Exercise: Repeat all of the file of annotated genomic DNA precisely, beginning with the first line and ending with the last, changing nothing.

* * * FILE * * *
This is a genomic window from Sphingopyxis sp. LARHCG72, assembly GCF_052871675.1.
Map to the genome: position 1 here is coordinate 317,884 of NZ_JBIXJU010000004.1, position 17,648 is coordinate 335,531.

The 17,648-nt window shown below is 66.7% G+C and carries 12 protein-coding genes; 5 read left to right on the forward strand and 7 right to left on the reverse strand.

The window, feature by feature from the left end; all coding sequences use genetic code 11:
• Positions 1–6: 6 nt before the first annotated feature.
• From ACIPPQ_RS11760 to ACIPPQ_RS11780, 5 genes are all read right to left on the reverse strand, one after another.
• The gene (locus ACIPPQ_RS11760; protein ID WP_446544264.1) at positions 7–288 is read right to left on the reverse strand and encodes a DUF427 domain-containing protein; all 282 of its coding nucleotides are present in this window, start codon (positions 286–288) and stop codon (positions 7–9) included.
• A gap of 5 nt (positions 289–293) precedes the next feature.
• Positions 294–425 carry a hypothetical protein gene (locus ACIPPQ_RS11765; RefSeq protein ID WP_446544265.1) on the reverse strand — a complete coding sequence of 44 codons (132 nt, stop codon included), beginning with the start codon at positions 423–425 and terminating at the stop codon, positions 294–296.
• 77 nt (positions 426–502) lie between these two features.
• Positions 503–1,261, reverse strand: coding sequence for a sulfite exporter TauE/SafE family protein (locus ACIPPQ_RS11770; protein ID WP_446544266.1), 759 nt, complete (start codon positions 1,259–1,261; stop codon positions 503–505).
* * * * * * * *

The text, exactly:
This is a genomic window from Sphingopyxis sp. LARHCG72, assembly GCF_052871675.1.
Map to the genome: position 1 here is coordinate 317,884 of NZ_JBIXJU010000004.1, position 17,648 is coordinate 335,531.

The 17,648-nt window shown below is 66.7% G+C and carries 12 protein-coding genes; 5 read left to right on the forward strand and 7 right to left on the reverse strand.

The window, feature by feature from the left end; all coding sequences use genetic code 11:
• Positions 1–6: 6 nt before the first annotated feature.
• From ACIPPQ_RS11760 to ACIPPQ_RS11780, 5 genes are all read right to left on the reverse strand, one after another.
• The gene (locus ACIPPQ_RS11760; protein ID WP_446544264.1) at positions 7–288 is read right to left on the reverse strand and encodes a DUF427 domain-containing protein; all 282 of its coding nucleotides are present in this window, start codon (positions 286–288) and stop codon (positions 7–9) included.
• A gap of 5 nt (positions 289–293) precedes the next feature.
• Positions 294–425 carry a hypothetical protein gene (locus ACIPPQ_RS11765; RefSeq protein ID WP_446544265.1) on the reverse strand — a complete coding sequence of 44 codons (132 nt, stop codon included), beginning with the start codon at positions 423–425 and terminating at the stop codon, positions 294–296.
• 77 nt (positions 426–502) lie between these two features.
• Positions 503–1,261, reverse strand: coding sequence for a sulfite exporter TauE/SafE family protein (locus ACIPPQ_RS11770; protein ID WP_446544266.1), 759 nt, complete (start codon positions 1,259–1,261; stop codon positions 503–505).